‘Amazon Effect’ Plagues South Korea Economy
‘Amazon Effect’ Plagues South Korea Economy

‘Amazon Effect’ Plagues South Korea Economy

‘Amazon Effect’ Plagues South Korea Economy

The explosive penetration of e-commerce is expanding low-income jobs and thus is undermining the national economy of South Korea in general.
Through fierce price wars between internet commerce giants and traditional brick-and-mortar retail businesses, the latter have been forced to lower the salary or have gone bankrupt amid dwindling margins. This has created a vicious cycle of tough price competition and lower salaries. Such a phenomenon has been called the “Amazon effect”, Yonhap reported.
The Amazon effect is increasingly shadowing many small enterprises and self-employed businesses, making it more difficult for them to escape from having to pay their workers low wages.
According to the Korea Ministry of Trade, Industry and Energy on Sunday, e-commerce businesses are rapidly boosting their presence in the domestic retail market. Internet open market services such as Gmarket, Auction and Interpark, and social commerce businesses including Coupang, Ticket Monster and WeMakePrice recorded 18.1% average sales growth rate year-on-year in 2016, up from 16% in the previous year.
In the meantime, consumers are also spending more through e-commerce. According to the Bank of Korea, individual consumers spent about 5.5 trillion won ($49 billion) in May this year on internet shopping. This was the largest amount of spending since the central bank started to establish data on this in 2009.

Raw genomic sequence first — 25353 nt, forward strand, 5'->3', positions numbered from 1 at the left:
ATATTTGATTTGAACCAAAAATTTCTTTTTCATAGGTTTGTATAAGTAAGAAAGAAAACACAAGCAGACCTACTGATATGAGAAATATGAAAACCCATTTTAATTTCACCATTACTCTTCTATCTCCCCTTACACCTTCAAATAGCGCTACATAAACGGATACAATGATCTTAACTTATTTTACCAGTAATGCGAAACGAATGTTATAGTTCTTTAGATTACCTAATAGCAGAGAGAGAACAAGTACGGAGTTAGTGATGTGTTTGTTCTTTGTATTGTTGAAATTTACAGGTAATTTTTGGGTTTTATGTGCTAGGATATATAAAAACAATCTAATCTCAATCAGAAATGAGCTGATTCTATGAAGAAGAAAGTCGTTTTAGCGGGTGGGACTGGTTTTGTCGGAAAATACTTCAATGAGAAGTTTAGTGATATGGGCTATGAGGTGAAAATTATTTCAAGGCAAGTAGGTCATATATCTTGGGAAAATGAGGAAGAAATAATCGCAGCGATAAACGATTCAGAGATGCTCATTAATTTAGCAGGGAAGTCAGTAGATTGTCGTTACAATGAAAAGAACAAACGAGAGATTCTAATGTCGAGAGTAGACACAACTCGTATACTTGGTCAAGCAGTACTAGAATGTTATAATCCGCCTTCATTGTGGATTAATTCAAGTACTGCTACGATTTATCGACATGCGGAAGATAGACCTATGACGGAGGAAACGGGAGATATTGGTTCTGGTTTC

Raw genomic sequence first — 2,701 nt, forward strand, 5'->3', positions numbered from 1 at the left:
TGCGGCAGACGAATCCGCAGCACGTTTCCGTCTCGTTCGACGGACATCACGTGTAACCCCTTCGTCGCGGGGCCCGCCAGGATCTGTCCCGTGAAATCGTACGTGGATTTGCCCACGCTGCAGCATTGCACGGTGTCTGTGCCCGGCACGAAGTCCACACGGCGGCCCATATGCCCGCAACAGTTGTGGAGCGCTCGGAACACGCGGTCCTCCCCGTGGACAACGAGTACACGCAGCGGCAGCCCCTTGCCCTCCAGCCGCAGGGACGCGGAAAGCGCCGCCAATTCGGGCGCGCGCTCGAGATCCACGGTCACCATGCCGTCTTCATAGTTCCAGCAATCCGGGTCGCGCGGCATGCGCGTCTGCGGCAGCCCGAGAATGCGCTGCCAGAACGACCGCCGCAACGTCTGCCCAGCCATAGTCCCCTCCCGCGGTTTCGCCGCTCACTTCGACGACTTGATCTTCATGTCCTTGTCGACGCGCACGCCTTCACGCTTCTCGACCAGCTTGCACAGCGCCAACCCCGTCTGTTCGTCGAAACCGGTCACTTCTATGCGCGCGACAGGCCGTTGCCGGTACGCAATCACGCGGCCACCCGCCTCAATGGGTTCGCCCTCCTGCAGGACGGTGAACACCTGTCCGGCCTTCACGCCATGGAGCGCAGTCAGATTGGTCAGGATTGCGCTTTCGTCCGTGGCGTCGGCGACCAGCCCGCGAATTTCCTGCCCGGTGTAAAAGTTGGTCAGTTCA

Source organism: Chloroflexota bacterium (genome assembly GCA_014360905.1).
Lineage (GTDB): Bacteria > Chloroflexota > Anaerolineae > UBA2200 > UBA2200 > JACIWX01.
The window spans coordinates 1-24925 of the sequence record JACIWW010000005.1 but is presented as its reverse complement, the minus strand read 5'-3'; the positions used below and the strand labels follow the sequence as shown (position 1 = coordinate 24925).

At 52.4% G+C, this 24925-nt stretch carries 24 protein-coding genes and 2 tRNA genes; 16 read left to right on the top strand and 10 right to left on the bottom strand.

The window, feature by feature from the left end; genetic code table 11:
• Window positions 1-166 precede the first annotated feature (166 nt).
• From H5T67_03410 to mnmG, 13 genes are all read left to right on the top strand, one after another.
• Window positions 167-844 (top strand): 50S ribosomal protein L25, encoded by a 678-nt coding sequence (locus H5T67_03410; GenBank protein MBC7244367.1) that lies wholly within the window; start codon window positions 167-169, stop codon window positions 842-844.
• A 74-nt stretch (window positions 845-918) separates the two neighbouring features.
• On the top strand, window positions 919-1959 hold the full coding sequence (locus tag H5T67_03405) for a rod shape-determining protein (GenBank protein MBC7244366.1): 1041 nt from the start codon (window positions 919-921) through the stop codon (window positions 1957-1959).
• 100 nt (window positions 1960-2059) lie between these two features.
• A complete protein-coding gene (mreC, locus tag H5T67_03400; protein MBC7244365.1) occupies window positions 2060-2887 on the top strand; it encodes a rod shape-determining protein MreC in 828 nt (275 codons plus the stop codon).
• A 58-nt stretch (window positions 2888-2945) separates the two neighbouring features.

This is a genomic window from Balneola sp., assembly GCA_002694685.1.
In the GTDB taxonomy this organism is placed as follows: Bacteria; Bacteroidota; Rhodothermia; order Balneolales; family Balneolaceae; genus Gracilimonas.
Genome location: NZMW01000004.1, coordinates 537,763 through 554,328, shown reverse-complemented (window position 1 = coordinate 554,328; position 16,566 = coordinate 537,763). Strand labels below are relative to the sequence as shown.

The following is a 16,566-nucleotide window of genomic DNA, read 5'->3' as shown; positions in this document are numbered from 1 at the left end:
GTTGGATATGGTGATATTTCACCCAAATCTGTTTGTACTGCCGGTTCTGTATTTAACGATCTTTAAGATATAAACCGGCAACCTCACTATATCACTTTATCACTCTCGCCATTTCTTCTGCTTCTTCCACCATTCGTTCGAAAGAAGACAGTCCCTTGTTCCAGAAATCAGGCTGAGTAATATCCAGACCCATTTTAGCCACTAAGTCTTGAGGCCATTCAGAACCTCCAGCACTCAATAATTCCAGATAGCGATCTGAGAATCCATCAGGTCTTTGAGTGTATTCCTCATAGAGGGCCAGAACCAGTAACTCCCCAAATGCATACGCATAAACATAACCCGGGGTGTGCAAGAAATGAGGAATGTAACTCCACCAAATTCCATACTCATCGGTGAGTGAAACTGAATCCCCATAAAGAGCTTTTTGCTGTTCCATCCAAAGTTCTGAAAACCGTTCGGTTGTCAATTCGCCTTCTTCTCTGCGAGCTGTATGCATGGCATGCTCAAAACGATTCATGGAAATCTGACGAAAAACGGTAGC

The problem is that the Amazon effect may have a greater negative impact on Korea’s export-centric economic system. Large conglomerates here such as Samsung Electronics may create more high-income job opportunities by expanding their businesses while selling more products and services overseas.
On the other hand, most large-size e-commerce businesses in Korea are focused on the domestic retail market, not markets overseas, and are consequently forcing traditional retailers into price competitions. In the process, large retailers seek solutions by diversifying their retail channels online, which is difficult for smaller businesses to keep up with.
“Sadly, the rapid growth of the e-commerce industry here has been fueled by the decline of traditional retailers, especially small-sized and self-employed outlets,” an industry source said. “Many have already projected that technology will eliminate a great deal of traditional jobs, increasing the number of low-paying jobs.”

Short URL : https://goo.gl/k4u1LW
  1. https://goo.gl/szGSGD
  • https://goo.gl/T1U8EE
  • https://goo.gl/GMVjcR
  • https://goo.gl/QASTTS
  • https://goo.gl/C3NLJ7

You can also read ...

Bithumb Hacked, $32m in Cryptocurrency Stolen
Cryptocurrencies dropped after the second South Korean...
South Africa GDP Shrinks
South African gross domestic product shrank 2.2% in the first...
Washington in March imposed tariffs of 25% on steel and 10% on aluminum, in a move mainly aimed at curbing imports from China.
Russia said on Tuesday it would impose import duties on US...
Saudi Arabia, which employs about two-thirds of its citizens, is chipping away at a budget deficit that ballooned to almost 16% of GDP after the oil shock of 2014, while FDI slumped more than 80% last year.
Show up, swipe in. The routine is familiar to office workers...
Taxes in Italy Drive Economy Underground
Italy grew rapidly over the 20th century, and its black market...
European businesses say it has become harder to do  business in China over the past year.
European companies complain they still face a tough business...
Australian Telecom Co. to Axe 8,000 Jobs
Australia’s dominant telecommunications company Telstra...
South Korea to Grow 3 Percent
The Organization for Economic Cooperation and Development has...

Add new comment

Read our comment policy before posting your viewpoints